The Scouts called it back in 1907: Be prepared.
The best advice stands the test of time – even as times change. When it comes to social media and reputation management, the Scouts’ mantra rings truer than ever today.
Why? Because for all the risks associated with doing business in the online world, your greatest risk is having no social media strategy.
Think you can wing it and keep your reputational nose clean by simply keeping an eye on your own online activity? Think again. As the numbers of Australians on social networks and digital platforms grow, so does the risk.
Take a look at the stats: Of the 23 million Australians, an astounding:
- 15 million are on Facebook
- 14 million on YouTube
- 5 million on Instagram
- 2 million on Tumblr
- 5 million on LinkedIn and
- 8 million on Twitter.
And they’re complaining. Create a bad experience and others will read about it: 66% of all bad reviews occur via social media and apps.
When that happens, you’d better deliver a response pronto because the clock is ticking: 40% of customers who complain via social media expect a response within one hour.
Managing your reputation and minimising your exposure to risk in our increasingly online world is absolutely fundamental and critical to not only business success, but also survival.
Where to start?
You don’t need to participate in all of those social media platforms.
What you do need is to be aware that your customers are active on them and are using growing numbers of apps and sites in this cluttered and dynamic digital space.
This is where you channel the Scouts. You need a plan to cover all risk types.
- Legal or regulatory
- Brand or reputation
- User or consumer
7 social media must-haves
Regardless of risk type, every business should have the following essentials as a starting point:
Social media policy
- Content assessment guides
- Internal community management guidelines
Plan to get personal
It’s critical to remember that even with all the guidelines, processes and policies in place, it still comes back to one thing: people.
For all the technology driving the digital world, there are real people behind every hi or hack, comment or complaint, pic or post.
Tip 1: Be human. Empathise.
One of consumers’ biggest complaints is not being dealt with in a human way. They don’t want a generic copy and paste response – so don’t give it to them.
A generic example of this is:
A good example of this is:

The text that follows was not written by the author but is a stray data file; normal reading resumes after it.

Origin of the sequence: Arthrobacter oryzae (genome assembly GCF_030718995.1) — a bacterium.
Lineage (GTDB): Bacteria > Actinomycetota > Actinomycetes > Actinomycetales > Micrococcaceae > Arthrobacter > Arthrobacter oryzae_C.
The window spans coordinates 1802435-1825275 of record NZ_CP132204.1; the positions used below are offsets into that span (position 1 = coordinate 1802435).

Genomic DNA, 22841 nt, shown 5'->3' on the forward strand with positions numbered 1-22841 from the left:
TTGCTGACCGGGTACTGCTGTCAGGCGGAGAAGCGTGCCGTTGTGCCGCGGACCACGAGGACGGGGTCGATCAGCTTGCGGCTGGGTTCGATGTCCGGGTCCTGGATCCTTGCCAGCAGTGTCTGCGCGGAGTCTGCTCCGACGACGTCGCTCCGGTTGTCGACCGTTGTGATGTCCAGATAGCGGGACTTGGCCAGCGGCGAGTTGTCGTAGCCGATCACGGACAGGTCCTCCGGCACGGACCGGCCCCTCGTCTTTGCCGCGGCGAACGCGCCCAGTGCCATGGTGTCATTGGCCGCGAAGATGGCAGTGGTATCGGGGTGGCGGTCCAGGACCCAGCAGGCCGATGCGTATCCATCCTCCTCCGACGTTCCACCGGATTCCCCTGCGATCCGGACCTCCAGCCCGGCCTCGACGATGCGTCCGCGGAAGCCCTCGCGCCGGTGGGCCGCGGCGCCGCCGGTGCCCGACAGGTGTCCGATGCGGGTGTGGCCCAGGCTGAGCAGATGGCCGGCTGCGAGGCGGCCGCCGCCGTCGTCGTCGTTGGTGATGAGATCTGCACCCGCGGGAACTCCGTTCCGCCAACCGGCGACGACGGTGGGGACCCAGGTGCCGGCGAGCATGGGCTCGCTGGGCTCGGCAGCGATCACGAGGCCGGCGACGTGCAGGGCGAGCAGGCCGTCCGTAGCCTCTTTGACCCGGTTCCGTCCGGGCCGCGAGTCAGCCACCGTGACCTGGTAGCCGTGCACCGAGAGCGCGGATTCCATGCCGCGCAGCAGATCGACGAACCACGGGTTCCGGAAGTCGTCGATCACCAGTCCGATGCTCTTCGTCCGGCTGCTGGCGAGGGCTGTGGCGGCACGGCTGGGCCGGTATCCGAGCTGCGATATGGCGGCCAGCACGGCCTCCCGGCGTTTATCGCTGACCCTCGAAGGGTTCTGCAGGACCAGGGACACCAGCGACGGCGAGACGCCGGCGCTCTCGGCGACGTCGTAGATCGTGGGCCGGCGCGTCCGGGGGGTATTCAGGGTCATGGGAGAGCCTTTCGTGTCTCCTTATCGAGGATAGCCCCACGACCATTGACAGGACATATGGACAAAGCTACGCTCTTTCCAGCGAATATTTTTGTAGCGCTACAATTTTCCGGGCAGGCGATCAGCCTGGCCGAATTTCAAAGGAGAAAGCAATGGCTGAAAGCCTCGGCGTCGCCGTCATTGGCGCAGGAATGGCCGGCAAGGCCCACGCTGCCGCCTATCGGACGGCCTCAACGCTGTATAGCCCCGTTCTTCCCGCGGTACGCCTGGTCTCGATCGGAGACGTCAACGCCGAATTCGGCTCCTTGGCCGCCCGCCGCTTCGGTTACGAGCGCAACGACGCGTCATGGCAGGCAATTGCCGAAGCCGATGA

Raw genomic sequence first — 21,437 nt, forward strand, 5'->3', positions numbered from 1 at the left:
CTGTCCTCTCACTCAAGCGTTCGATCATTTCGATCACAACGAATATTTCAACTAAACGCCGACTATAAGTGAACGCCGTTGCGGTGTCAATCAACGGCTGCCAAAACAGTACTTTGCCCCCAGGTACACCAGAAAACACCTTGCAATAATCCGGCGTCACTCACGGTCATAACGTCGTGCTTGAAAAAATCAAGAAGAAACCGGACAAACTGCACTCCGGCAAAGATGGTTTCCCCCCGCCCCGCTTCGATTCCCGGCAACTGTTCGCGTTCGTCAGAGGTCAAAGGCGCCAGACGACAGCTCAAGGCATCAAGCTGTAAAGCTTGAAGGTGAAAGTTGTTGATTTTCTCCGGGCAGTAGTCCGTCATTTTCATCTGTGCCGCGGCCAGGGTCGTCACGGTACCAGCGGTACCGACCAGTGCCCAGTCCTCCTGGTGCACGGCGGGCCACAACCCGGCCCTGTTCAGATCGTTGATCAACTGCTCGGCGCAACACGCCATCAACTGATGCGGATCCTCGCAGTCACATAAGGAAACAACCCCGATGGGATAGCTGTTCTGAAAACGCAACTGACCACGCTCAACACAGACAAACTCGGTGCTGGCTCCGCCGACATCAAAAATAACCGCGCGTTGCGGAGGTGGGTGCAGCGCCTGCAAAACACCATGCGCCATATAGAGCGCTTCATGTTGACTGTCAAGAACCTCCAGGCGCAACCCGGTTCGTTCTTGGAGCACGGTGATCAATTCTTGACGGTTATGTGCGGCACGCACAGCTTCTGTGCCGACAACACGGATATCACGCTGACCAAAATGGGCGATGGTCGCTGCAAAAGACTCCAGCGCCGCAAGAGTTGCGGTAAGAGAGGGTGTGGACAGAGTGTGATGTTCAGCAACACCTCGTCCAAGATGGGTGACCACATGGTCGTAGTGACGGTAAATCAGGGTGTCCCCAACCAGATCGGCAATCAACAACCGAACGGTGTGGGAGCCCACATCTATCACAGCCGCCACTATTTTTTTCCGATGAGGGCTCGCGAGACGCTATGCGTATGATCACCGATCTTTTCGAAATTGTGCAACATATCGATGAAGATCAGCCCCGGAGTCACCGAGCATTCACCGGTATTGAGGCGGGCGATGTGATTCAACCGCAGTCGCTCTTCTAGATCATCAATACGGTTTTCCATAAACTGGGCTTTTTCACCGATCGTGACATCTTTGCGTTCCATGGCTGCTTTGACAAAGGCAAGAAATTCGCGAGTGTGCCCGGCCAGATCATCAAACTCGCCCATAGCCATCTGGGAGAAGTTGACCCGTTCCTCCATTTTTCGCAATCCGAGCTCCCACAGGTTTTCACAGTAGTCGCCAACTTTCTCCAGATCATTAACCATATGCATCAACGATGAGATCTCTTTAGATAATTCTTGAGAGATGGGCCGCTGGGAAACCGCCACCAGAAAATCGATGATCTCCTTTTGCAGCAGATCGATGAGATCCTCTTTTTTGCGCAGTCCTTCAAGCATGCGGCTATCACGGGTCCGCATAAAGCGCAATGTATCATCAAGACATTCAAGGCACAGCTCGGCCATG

Tip 2: Be everybody’s best friend
Engage and educate all staff and departments internally. Get their buy-in before issues arise or as soon as you identify a risk. Become a ‘social business’.
To this point, QPS has great internal communications via its connected Media team. It also ensures all Local Area Command’s have the training and guidelines to run local channels:
Tip 3: The power of one – Broadcast versus one-on-one
When you receive a high volume of comments around an issue, broadcasting a message to all via social channels might seem like a good quick fix, but it will attract more activity. Take the time and effort to respond one-on-one.
Two examples come to mind here. The first is for Commbank. An update was made after a lot of 1:1 responding. Rather than lots of broadcast updates, customers received 1:1 help for their related issues:
Census post (with 556 shares)
Census was admittedly inundated with many more complaints than most brands would expect so this was a good move by them as their resources obviously needed to be focused elsewhere.
Tip 4: Be a good listener
Use social media listening or monitoring tools to identify mentions of your brand and related terms. Monitor closely and update escalation and response plans for emerging issues. Connect with advocates to spread positive stories and respond to detractors promptly.
As a good example here, Sensis wisely monitors all mentions of its brand even if its not @mentioned or hash-tagged.
Reputation matters. When you don’t have a strategy in place to manage it, you risk leaving it not just tarnished, but in tatters. The most successful risk and reputation managers will be the ones with a plan – and who plan to put the personal back in social.
Julie Delaforce is the genearl manager at Quiip